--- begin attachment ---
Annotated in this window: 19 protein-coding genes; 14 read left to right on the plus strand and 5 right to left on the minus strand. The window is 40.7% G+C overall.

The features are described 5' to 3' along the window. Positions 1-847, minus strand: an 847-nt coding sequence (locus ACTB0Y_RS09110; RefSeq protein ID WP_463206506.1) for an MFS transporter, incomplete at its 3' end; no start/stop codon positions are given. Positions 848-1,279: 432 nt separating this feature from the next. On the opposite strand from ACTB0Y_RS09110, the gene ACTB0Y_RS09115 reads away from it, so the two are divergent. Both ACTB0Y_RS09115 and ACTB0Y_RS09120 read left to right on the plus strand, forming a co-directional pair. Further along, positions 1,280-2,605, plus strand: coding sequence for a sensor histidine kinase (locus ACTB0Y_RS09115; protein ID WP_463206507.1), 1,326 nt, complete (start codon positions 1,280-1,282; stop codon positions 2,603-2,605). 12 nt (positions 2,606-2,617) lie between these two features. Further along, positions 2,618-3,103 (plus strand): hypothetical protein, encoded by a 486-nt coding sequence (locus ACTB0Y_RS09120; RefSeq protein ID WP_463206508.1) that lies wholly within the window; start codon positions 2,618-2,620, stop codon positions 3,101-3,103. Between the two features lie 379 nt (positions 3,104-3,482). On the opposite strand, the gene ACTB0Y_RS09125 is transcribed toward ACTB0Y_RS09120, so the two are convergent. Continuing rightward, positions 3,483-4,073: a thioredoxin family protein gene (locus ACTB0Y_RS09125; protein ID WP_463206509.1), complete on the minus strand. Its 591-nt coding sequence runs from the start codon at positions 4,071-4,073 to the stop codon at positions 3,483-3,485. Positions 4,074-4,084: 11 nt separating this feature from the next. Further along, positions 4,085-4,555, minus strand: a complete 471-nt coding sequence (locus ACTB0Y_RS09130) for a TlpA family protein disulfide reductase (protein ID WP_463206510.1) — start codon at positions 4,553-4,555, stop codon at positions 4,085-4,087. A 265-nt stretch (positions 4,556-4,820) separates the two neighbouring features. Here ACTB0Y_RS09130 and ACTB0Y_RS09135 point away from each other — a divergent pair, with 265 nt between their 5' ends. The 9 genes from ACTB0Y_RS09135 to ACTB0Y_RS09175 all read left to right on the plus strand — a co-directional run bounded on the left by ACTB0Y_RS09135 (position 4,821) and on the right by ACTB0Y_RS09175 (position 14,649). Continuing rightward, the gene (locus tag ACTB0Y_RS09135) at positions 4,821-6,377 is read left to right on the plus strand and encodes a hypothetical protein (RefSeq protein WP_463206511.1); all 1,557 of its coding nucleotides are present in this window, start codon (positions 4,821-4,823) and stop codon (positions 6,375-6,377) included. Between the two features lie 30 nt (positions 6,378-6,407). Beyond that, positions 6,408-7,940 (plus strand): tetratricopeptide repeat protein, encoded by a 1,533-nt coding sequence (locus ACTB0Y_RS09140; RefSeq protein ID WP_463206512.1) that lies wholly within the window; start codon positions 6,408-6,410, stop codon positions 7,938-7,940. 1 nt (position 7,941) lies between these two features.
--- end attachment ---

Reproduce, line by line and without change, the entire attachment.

Annotated in this window: 19 protein-coding genes; 14 read left to right on the plus strand and 5 right to left on the minus strand. The window is 40.7% G+C overall.

The features are described 5' to 3' along the window. Positions 1-847, minus strand: an 847-nt coding sequence (locus ACTB0Y_RS09110; RefSeq protein ID WP_463206506.1) for an MFS transporter, incomplete at its 3' end; no start/stop codon positions are given. Positions 848-1,279: 432 nt separating this feature from the next. On the opposite strand from ACTB0Y_RS09110, the gene ACTB0Y_RS09115 reads away from it, so the two are divergent. Both ACTB0Y_RS09115 and ACTB0Y_RS09120 read left to right on the plus strand, forming a co-directional pair. Further along, positions 1,280-2,605, plus strand: coding sequence for a sensor histidine kinase (locus ACTB0Y_RS09115; protein ID WP_463206507.1), 1,326 nt, complete (start codon positions 1,280-1,282; stop codon positions 2,603-2,605). 12 nt (positions 2,606-2,617) lie between these two features. Further along, positions 2,618-3,103 (plus strand): hypothetical protein, encoded by a 486-nt coding sequence (locus ACTB0Y_RS09120; RefSeq protein ID WP_463206508.1) that lies wholly within the window; start codon positions 2,618-2,620, stop codon positions 3,101-3,103. Between the two features lie 379 nt (positions 3,104-3,482). On the opposite strand, the gene ACTB0Y_RS09125 is transcribed toward ACTB0Y_RS09120, so the two are convergent. Continuing rightward, positions 3,483-4,073: a thioredoxin family protein gene (locus ACTB0Y_RS09125; protein ID WP_463206509.1), complete on the minus strand. Its 591-nt coding sequence runs from the start codon at positions 4,071-4,073 to the stop codon at positions 3,483-3,485. Positions 4,074-4,084: 11 nt separating this feature from the next. Further along, positions 4,085-4,555, minus strand: a complete 471-nt coding sequence (locus ACTB0Y_RS09130) for a TlpA family protein disulfide reductase (protein ID WP_463206510.1) — start codon at positions 4,553-4,555, stop codon at positions 4,085-4,087. A 265-nt stretch (positions 4,556-4,820) separates the two neighbouring features. Here ACTB0Y_RS09130 and ACTB0Y_RS09135 point away from each other — a divergent pair, with 265 nt between their 5' ends. The 9 genes from ACTB0Y_RS09135 to ACTB0Y_RS09175 all read left to right on the plus strand — a co-directional run bounded on the left by ACTB0Y_RS09135 (position 4,821) and on the right by ACTB0Y_RS09175 (position 14,649). Continuing rightward, the gene (locus tag ACTB0Y_RS09135) at positions 4,821-6,377 is read left to right on the plus strand and encodes a hypothetical protein (RefSeq protein WP_463206511.1); all 1,557 of its coding nucleotides are present in this window, start codon (positions 4,821-4,823) and stop codon (positions 6,375-6,377) included. Between the two features lie 30 nt (positions 6,378-6,407). Beyond that, positions 6,408-7,940 (plus strand): tetratricopeptide repeat protein, encoded by a 1,533-nt coding sequence (locus ACTB0Y_RS09140; RefSeq protein ID WP_463206512.1) that lies wholly within the window; start codon positions 6,408-6,410, stop codon positions 7,938-7,940. 1 nt (position 7,941) lies between these two features.